In a May 19 special election, when the governor and Legislature presented five ballot measures to address aspects of the current economic catastrophe, four were rejected -- a crucial decision made by just 12 percent of the eligible voters. That's how many voted against the measures; 7 percent supported the measures and nobody else bothered to vote.
Efforts to reform California's system are making some headway, though, as more people recognize how bad things have become. Voters passed a measure last November establishing an independent bipartisan committee to reshape legislative districts, which could make elections more competitive and increase the odds for moderates to win. There are calls for more ballot measures to roll back the anti-government movement.
All this is a reminder to environmentalists everywhere: It's a good idea to work as broadly as possible, politically and economically. Consider the needs of others. Money shortages and destructive politics might cause environmental goals to be weakened or put off. And unless the basic problems of government and society are addressed, any environmental victory will be hollow.
Carbon capture chimera?
When the American Clean Energy and Security Act passed the House of Representatives on June 26, the U.S. took another cautious step toward regulating greenhouse gas emissions. Such regulations eventually may take a bite out of the fossil fuel industry and the nation's cheapest source of energy: coal. So lawmakers and officials have been pouring resources into geologic carbon sequestration – a process for scrubbing carbon dioxide out of the exhaust streams of big emitters like coal-fired power plants and oil refineries, compressing the gas into a liquid, and injecting it deep underground. The U.S. Environmental Protection Agency is about two years into an estimated half-decade rulemaking process to accommodate sequestration under U.S. underground drinking water protections. In the West, where disused oil and gas fields are likely candidates for initial attempts at large-scale carbon storage, several states have passed laws to govern the as-yet-nonexistent industry. So far, Wyoming has led the push, and it's not hard to see why. The state's economy relies heavily upon energy development and, according to Headwaters Economics, is more vulnerable to fossil fuel market volatility than any other state in the Lower 48.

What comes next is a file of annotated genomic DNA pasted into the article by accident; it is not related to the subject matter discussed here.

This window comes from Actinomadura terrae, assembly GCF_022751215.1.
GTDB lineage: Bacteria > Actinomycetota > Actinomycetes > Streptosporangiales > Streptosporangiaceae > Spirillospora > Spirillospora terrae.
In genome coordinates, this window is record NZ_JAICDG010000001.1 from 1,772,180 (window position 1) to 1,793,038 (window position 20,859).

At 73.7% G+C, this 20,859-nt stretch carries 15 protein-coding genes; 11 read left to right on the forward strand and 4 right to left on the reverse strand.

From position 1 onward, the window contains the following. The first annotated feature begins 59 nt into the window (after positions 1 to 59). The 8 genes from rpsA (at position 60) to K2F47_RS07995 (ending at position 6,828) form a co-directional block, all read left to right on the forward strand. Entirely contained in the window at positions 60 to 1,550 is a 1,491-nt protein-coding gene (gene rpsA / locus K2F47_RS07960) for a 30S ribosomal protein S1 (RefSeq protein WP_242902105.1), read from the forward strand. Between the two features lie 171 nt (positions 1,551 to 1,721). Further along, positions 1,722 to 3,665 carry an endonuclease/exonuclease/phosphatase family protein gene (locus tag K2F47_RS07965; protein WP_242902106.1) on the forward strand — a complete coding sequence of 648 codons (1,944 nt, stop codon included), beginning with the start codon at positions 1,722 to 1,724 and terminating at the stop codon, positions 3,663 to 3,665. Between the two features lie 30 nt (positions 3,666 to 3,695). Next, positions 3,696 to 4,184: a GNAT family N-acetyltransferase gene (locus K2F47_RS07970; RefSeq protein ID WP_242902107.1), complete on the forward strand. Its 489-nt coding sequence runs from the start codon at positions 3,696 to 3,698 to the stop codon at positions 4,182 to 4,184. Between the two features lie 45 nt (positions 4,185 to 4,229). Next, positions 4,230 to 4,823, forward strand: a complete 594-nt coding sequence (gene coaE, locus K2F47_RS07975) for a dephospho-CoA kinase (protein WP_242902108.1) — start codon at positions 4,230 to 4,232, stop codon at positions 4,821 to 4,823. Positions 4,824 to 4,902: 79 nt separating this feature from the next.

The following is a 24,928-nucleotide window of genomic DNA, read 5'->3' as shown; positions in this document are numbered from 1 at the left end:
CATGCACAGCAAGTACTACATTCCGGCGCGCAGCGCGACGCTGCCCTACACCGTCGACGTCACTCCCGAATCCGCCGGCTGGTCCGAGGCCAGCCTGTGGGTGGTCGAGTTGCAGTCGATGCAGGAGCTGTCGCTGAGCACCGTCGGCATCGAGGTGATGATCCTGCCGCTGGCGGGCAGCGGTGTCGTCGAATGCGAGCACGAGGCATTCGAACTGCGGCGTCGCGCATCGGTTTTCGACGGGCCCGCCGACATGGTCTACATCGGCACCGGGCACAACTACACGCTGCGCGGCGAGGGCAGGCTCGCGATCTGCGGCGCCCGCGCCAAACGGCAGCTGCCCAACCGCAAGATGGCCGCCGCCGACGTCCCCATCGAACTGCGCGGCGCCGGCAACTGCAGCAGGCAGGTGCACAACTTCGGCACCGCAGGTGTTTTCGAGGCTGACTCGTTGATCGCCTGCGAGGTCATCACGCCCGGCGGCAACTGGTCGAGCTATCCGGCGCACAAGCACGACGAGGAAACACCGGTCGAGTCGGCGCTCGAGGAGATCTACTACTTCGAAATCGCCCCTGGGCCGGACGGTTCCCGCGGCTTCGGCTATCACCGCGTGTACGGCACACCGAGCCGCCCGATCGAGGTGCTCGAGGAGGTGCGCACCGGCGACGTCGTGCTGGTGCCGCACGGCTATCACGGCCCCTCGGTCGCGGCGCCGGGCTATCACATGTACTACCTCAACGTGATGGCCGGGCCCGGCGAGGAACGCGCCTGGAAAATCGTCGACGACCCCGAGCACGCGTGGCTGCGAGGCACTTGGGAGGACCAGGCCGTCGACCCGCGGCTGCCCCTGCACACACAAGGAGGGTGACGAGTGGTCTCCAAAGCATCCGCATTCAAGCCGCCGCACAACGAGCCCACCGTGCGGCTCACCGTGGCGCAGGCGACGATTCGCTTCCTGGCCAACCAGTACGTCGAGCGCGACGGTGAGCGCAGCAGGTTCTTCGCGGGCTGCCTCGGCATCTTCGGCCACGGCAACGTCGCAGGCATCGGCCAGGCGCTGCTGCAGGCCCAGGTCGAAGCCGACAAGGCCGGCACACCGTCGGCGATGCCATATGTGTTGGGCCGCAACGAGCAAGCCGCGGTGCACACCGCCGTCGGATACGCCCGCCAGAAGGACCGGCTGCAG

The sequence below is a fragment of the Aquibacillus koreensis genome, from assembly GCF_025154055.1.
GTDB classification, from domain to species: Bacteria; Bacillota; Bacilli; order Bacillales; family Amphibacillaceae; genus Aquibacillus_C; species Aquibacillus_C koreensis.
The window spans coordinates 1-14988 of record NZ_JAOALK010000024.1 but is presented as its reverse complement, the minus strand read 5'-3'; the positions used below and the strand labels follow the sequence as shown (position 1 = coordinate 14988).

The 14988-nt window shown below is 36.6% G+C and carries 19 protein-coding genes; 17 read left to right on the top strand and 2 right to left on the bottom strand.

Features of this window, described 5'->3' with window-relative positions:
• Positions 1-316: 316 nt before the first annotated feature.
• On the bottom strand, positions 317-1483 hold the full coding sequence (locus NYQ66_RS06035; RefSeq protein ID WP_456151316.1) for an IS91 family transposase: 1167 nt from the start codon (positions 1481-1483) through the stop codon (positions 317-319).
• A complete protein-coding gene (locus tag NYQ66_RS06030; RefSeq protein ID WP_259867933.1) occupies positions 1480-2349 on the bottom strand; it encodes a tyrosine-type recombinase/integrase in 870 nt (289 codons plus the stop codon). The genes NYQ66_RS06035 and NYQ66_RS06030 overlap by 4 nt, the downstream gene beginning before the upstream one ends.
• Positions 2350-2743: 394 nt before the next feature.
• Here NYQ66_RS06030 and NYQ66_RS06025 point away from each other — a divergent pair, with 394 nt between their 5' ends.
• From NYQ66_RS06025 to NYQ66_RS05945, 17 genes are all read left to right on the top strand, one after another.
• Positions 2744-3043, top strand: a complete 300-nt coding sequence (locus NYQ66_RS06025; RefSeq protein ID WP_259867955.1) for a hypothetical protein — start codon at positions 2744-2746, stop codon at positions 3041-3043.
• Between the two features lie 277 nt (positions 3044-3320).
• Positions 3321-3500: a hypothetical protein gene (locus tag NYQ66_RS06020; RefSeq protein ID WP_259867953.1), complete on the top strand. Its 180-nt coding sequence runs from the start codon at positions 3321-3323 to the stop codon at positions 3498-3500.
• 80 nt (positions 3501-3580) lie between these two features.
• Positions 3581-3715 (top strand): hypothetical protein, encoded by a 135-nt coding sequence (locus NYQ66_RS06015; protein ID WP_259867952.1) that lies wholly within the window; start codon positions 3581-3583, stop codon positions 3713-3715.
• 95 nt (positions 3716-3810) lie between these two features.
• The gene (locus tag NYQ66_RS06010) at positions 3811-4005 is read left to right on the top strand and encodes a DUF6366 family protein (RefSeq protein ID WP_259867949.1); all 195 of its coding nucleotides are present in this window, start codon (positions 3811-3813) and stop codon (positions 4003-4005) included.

481 million Dollars the Department of Energy invested in geologic sequestration research and development between 1997 and 2008
3.4 billion Dollars allocated to the same purpose under the American Recovery and Reinvestment Act of 2009
20 Minimum percentage of a standard coal-fired power plant's electricity output required to capture
and compress its CO2 emissions with current technology
67,000 Minimum number of new sequestration wells the U.S. would need to drill in order to maintain emissions near 1990 levels for the next 20 years
670 billion Rough cost estimate, in dollars, for those wells
40,000 Average number of new oil and gas wells drilled annually in the United States
0 Number of large-volume carbon capture and sequestration projects active in the United States
3 Number of large-volume carbon capture and sequestration projects active worldwide
1 million Metric tons of carbon dioxide injected annually under the North Sea since 1996, when Statoil's Sleipner project began operating
1 million Average annual carbon dioxide emissions, in metric tons, of one 150-megawatt coal-fired power plant